The trouble is that these models embody wildly unrealistic assumptions: there are no business cycles; the economy is always at "full employment"; strong growth is assumed, based on past growth rates; the economy automatically accommodates major changes -- if fossil fuel prices rise (as they would under anti-global warming laws), consumers quickly use less and new supplies of "clean energy" magically materialize.Before we hurdle down this road, perhaps they should look at what more pessimistic models forecast as the costs and benefits of the green economy.
There's no problem and costs are low, because the models say so. But the real world, of course, is different. Half the nation's electricity comes from coal. The costs of "carbon capture and sequestration" -- storing CO2 underground -- are uncertain, and if the technology can't be commercialized, coal plants will continue to emit or might need to be replaced by nuclear plants. Will Americans support a doubling or tripling of nuclear power? Could technical and construction obstacles be overcome in a timely way? Paralysis might lead to power brownouts or blackouts, which would penalize economic growth.
Countless practical difficulties would arise in trying to wean the U.S. economy from today's fossil fuels. One estimate done by economists at the Massachusetts Institute of Technology found that meeting most transportation needs in 2050 with locally produced biofuels would require "500 million acres of U.S. land, ... more than the total of current U.S. cropland." America would have to become a net food importer.
In truth, models have a dismal record of predicting major economic upheavals or their consequences. They didn't anticipate the present economic crisis. Earlier, they didn't predict the run-up in oil prices to almost $150 a barrel last year. In the 1970s, they didn't foresee runaway inflation. "General equilibrium" models can help evaluate different policy proposals by comparing them against a common baseline. But these models can't tell us how the economy will look in 10 or 20 years, because so much is assumed or ignored -- growth rates; financial and geopolitical crises; major bottlenecks; crippling inflation or unemployment.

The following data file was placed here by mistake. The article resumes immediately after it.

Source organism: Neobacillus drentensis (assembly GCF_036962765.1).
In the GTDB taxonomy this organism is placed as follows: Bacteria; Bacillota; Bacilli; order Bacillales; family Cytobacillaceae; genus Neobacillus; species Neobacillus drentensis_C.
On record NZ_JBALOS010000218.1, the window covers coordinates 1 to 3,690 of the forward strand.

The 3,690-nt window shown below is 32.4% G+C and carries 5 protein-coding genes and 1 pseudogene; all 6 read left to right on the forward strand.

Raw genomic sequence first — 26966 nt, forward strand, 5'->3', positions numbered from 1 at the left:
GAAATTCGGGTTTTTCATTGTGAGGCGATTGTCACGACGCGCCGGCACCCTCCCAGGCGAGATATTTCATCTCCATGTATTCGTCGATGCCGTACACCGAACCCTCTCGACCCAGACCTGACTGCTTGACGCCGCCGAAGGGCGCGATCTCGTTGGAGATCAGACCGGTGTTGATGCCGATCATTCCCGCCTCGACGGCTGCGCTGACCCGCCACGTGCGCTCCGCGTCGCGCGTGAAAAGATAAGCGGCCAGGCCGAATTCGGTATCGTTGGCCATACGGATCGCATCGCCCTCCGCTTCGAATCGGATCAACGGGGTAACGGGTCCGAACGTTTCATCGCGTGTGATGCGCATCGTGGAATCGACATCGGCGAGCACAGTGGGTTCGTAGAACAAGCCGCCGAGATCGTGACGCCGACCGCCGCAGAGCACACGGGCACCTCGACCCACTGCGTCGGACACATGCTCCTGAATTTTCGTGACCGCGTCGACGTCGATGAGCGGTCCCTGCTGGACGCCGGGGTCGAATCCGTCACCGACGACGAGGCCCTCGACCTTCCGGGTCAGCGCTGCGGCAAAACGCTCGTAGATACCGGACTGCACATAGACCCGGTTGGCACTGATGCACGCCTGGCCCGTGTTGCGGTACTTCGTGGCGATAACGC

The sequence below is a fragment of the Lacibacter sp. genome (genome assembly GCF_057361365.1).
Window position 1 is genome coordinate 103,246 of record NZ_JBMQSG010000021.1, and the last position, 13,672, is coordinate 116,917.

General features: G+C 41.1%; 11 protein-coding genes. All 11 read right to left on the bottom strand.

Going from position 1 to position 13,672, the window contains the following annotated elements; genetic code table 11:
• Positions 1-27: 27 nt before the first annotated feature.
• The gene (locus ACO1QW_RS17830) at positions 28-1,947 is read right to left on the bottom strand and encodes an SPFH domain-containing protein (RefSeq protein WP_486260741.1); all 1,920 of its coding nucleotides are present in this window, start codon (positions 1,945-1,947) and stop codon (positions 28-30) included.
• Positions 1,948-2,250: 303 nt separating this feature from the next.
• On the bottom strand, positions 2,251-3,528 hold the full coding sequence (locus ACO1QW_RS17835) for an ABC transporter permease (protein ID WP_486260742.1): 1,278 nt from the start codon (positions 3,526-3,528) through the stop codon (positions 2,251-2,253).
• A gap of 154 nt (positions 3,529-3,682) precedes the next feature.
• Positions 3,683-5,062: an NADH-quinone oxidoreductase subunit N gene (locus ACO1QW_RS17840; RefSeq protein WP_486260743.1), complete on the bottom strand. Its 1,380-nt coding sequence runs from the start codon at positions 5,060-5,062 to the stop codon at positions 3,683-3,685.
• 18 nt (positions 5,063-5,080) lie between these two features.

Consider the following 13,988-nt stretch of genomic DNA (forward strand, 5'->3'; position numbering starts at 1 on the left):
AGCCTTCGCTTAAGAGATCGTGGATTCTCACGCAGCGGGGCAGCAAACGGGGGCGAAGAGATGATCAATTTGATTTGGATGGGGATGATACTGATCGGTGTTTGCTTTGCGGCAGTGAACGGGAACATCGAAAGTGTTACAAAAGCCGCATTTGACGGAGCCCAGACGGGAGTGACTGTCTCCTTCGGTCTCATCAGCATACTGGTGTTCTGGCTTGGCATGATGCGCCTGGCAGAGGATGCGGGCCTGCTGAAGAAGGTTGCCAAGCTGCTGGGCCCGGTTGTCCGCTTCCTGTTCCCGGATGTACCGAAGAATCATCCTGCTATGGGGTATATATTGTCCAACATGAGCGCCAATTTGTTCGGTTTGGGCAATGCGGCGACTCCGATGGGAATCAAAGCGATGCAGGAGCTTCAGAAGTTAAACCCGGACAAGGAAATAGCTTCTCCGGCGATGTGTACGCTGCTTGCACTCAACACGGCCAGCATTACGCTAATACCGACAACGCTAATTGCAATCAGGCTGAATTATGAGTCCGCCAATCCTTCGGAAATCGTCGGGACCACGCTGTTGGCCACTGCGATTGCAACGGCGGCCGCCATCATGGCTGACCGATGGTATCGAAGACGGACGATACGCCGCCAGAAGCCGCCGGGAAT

The selling of the green economy involves much economic make-believe. Environmentalists not only maximize the dangers of global warming -- from rising sea levels to advancing tropical diseases. They also minimize the costs of dealing with it. Actually, no one involved in this debate really knows what the consequences or costs might be. All are inferred from models of uncertain reliability. Great schemes of economic and social engineering are proposed on shaky foundations of knowledge. Candor and common sense are in scarce supply.
Monday, April 27, 2009
Before the Congress and Obama administration launch our economy on the track of their desired anti-global warming program, let's take a second look at the models that they're using to project the costs and outcomes of the program. Robert Samuelson casts a skeptical eye on their projections.